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NEWS | Aug. 19, 2016

Children walk in parents’ boots during mock deployment


More than 175 kids in full body armor cut a striking scene Aug. 11 at the Joint Base San Antonio-Lackland Military Family & Readiness Center’s Operation Junior Expeditionary Team event, an annual mock deployment where military children get a taste of what life is like for their parents downrange.

The event was held in the Inter-American Air Force Academy’s hangar at JBSA-Lackland and started with participants going through an in-processing station where each child was assigned to one of three teams: Panthers, Bobcats or Eagles.

From there, each child got a green OPJET T-shirt, dog tags and "official" deployment orders.

Joanna Rios, JBSA-Lackland Youth Program director, was one of the OPJET chaperones and he said he was pleased to see strong enthusiasm from the kids in attendance.

"Once they divided up into teams, they started cheering and chanting," Rios noted. "They just had a blast. They were engaged, asked questions and just tuned in. This OPJET was just above and beyond."

After dividing up into teams, kids were tasked out on a rotational set of activities that represented the diverse responsibilities and challenges of deployed life, said Tech Sgt. Oscar Gonzalez, Military Family & Readiness Center NCO.

"Everything we do at this event is something that their moms and dads go through," Gonzalez explained. "For them to be here – living it – just drives this home."

At one station, kids clambered up the ramp of a C-130 Hercules aircraft. Marveling at the size of the cargo space, kids listened to IAAFA volunteers who demonstrated how the plane could stock and transport large tanks and jeeps.

"It’s not Southwest Airlines, it’s not Delta," Gonzalez joked. "But this aircraft – and these comfortable bucket seats – is how a lot of us have to travel."

At another activity, children got first-hand cardiopulmonary resuscitation – or CPR – and first aid instruction from medical personnel while, at other station, they walked through some basic physical training exercises, were weighed and tried on sets of body armor.

Explosive ordinance disposal teams participated in OPJET.

"We were really excited for that," Gonzalez explained. "EOD had their emergency response vehicle here; our participants were all lined up to watch them work."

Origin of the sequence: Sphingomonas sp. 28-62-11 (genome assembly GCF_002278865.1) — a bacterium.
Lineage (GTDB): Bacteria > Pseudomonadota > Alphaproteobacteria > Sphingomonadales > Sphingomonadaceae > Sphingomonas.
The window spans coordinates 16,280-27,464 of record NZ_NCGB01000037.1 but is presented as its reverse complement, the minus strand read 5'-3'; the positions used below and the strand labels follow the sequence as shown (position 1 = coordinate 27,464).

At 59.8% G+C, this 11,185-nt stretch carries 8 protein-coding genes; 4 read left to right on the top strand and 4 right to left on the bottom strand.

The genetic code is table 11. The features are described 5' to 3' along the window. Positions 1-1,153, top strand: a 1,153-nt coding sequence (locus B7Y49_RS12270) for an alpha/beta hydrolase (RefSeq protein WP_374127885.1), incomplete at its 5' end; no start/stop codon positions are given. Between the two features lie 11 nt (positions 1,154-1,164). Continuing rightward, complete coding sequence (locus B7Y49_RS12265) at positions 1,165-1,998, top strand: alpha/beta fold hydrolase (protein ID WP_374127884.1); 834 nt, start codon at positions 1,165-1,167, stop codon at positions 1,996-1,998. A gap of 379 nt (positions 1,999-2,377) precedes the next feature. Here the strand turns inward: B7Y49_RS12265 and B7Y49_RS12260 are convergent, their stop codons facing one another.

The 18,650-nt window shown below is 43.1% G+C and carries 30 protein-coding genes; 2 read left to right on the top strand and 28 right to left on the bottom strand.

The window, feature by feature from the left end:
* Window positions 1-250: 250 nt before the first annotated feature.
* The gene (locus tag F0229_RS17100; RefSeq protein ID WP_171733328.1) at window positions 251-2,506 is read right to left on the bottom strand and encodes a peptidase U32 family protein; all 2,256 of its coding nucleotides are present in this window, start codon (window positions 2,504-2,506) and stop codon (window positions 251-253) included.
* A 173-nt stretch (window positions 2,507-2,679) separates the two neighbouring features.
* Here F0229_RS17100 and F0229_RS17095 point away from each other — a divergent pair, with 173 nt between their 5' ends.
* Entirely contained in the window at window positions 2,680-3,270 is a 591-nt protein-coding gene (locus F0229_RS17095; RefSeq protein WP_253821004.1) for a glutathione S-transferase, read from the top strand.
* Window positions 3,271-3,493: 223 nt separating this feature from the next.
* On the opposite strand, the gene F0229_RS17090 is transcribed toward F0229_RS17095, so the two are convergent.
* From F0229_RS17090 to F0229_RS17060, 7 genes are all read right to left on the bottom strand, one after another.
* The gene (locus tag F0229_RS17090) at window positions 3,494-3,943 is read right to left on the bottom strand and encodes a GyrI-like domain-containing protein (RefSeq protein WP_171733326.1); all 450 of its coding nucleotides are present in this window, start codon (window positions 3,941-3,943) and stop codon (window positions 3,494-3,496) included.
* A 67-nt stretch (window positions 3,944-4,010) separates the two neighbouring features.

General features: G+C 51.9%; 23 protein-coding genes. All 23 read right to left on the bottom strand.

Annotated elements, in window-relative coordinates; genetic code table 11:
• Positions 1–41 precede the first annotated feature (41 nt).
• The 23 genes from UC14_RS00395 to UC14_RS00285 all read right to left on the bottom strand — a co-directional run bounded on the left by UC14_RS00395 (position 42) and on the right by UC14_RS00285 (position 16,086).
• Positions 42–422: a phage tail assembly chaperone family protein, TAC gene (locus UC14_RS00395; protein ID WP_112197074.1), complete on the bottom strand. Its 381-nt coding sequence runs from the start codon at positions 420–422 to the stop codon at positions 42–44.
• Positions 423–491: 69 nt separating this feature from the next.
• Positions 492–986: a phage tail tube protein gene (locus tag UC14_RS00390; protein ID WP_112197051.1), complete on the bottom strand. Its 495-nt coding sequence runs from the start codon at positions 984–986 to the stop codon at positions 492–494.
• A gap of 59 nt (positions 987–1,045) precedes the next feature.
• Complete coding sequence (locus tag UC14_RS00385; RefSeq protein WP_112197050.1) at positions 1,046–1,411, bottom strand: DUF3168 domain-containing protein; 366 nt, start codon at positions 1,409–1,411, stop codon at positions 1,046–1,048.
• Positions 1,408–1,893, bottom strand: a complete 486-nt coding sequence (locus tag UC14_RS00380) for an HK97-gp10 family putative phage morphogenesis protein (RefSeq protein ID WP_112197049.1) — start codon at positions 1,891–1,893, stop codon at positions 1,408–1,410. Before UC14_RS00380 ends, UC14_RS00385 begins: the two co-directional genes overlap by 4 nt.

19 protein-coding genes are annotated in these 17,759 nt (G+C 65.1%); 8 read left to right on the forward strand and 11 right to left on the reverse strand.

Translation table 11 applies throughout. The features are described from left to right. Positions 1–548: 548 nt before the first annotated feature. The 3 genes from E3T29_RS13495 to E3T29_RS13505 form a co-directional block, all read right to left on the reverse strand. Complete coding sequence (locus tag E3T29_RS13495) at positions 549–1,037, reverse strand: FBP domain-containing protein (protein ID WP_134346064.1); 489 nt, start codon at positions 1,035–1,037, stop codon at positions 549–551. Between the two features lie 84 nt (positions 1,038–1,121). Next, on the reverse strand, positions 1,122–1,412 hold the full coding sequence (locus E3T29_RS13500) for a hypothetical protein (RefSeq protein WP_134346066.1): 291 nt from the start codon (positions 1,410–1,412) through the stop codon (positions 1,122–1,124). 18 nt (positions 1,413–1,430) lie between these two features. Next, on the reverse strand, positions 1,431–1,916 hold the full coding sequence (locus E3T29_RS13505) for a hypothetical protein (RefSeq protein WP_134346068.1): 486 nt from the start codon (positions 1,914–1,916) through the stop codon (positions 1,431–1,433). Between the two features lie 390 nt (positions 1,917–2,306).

For all the armor, exercise and personalized gear, the centerpiece of the event was a trip to an IAFFA flight simulator. Each individual was able to work with flight controls, speak to flight instructors and walk through the basic tasks of flying an airplane.

"IAAFA came through big time with the flight simulator this year," Gonzalez said. "The kids loved that."

While the OPJET experience is designed to be fun, instruction is also a key component. Across all stations, volunteers from across JBSA-Lackland stood by to answer questions.

"It was just so great to have volunteers who taught these kids so thoughtfully," Rios said. "Our kids were asking such great age-appropriate questions and the volunteers were able to put everything in layman’s terms."

As the kids milled through each station, Rios and Gonzalez noted how the children began to appreciate what deployed life was actually like for their mothers and fathers.

"This isn’t just a few hours for kids to run around," Gonzalez said. "We kept it interactive and all these kids were really grasping what they were taught."

"All I heard was, ‘this is awesome!’" Rios added. "The kids kept going on and on about how grateful they were to be here."

At the conclusion of the event, all the kids gathered for a final debriefing where they learned a lesson just as valuable as CPR, flight tactics or physical regimen.

That lesson, Rios noted, is that family strength is also an important factor in the morale of deployed parents.

"This is a real world exercise," Rios said. "OPJET isn’t just teaching about what deployment is like. OPJET is also meant to help show children that they are the strength behind their parents."